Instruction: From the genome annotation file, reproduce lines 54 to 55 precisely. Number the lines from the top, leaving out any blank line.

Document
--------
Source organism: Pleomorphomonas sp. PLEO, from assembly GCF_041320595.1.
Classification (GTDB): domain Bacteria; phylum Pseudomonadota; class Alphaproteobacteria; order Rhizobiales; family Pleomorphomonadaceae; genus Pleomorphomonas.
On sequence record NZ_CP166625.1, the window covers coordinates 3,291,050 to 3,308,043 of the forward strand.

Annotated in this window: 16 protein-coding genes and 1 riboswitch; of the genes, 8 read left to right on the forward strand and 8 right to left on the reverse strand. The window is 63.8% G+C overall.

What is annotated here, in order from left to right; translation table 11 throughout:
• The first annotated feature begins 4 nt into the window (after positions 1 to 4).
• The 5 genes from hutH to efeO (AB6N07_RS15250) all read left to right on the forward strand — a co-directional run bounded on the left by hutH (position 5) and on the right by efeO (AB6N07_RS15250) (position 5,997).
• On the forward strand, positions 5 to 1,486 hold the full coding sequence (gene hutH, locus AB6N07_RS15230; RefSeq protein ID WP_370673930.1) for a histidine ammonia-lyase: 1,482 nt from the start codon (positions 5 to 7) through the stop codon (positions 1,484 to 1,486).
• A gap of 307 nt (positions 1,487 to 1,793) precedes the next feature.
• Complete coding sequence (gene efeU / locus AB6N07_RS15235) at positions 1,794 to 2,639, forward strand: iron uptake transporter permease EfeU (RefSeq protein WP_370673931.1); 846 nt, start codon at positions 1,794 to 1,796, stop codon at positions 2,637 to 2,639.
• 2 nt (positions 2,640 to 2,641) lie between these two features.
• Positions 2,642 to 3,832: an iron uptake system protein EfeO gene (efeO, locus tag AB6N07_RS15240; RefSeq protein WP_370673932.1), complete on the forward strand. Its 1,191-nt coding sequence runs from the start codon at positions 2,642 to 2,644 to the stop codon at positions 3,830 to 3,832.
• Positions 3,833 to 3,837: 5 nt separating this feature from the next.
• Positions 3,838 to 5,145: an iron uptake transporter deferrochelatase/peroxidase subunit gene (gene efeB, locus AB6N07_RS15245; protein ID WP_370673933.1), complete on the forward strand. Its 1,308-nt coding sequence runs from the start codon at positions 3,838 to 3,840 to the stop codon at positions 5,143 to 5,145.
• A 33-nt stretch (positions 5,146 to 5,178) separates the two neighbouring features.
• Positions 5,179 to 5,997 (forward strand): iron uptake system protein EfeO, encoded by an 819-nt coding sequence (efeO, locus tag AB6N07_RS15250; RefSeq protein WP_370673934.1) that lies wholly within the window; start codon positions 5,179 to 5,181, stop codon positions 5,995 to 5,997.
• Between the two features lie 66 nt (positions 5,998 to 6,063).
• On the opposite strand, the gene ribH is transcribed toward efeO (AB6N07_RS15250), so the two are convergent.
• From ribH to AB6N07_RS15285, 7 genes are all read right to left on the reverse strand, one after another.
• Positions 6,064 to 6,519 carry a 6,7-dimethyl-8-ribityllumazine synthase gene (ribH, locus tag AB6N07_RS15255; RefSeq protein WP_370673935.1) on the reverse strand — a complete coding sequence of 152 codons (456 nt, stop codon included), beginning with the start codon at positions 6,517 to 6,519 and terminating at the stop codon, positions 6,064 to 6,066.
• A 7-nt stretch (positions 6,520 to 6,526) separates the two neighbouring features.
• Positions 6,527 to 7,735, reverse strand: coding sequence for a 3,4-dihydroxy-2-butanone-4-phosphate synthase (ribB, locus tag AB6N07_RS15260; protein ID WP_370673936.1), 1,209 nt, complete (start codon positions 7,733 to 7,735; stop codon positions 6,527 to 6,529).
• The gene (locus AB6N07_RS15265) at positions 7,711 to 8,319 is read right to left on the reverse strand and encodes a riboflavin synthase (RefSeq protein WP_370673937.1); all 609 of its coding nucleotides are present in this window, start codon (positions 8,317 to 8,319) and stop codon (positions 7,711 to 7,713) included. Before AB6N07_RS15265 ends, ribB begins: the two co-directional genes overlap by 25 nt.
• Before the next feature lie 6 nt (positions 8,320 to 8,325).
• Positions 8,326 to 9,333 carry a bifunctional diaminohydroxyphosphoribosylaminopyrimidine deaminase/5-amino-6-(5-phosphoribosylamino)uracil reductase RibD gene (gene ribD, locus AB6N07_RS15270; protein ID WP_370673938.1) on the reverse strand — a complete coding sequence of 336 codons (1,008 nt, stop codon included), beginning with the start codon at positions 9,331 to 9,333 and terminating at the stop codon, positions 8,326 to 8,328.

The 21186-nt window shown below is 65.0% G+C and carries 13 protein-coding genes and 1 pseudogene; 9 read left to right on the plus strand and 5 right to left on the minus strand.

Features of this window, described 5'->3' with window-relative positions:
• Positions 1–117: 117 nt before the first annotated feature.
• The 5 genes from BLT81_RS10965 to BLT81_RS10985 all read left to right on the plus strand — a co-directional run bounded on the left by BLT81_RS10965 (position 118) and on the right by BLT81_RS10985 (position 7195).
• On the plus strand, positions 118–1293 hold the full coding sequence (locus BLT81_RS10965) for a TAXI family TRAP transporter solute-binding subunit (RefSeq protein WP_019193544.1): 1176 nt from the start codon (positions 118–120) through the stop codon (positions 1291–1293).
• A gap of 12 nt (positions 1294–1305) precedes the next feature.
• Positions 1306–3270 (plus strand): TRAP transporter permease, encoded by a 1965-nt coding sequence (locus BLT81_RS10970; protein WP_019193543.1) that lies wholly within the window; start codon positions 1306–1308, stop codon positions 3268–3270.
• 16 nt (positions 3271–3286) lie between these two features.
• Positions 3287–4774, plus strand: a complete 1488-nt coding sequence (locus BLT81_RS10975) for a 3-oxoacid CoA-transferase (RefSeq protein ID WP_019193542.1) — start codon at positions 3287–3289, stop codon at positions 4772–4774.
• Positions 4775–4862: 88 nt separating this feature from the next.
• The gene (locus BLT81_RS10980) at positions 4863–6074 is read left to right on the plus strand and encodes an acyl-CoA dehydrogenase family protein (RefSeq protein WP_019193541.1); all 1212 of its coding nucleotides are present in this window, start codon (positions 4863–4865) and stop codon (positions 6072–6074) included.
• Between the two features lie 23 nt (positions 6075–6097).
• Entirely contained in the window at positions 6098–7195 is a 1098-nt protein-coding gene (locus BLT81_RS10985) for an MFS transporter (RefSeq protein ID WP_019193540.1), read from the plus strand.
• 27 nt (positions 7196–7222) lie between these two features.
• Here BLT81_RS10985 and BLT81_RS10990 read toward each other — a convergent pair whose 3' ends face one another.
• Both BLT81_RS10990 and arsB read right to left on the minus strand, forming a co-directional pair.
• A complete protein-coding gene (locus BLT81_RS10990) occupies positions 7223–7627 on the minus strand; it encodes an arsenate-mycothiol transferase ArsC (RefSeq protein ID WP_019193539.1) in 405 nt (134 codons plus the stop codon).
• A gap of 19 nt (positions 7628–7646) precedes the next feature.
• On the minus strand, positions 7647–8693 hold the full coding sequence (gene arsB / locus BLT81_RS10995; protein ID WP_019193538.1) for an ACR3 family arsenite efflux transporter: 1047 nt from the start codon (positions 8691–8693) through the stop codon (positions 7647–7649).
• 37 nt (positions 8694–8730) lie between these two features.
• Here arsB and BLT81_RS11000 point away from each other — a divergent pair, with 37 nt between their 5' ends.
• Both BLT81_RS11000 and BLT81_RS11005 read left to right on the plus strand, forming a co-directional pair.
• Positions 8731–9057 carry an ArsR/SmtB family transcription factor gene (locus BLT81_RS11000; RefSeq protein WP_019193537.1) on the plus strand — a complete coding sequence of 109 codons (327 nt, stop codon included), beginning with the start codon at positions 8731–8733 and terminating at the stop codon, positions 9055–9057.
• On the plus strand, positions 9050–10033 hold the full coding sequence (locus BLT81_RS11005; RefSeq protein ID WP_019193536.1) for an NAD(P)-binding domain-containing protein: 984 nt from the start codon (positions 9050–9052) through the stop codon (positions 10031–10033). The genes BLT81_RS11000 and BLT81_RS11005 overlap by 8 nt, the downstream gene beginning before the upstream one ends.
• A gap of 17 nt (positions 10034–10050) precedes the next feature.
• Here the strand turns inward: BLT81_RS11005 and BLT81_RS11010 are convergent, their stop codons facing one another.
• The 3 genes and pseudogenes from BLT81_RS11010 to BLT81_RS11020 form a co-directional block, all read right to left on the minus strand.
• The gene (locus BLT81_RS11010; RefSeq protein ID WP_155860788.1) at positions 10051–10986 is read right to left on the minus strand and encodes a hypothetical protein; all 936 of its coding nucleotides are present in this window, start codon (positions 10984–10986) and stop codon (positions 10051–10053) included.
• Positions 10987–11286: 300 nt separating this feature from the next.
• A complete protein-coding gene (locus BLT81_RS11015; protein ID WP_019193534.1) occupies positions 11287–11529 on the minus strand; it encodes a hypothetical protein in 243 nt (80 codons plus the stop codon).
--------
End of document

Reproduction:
• Positions 10987–11286: 300 nt separating this feature from the next.
• A complete protein-coding gene (locus BLT81_RS11015; protein ID WP_019193534.1) occupies positions 11287–11529 on the minus strand; it encodes a hypothetical protein in 243 nt (80 codons plus the stop codon).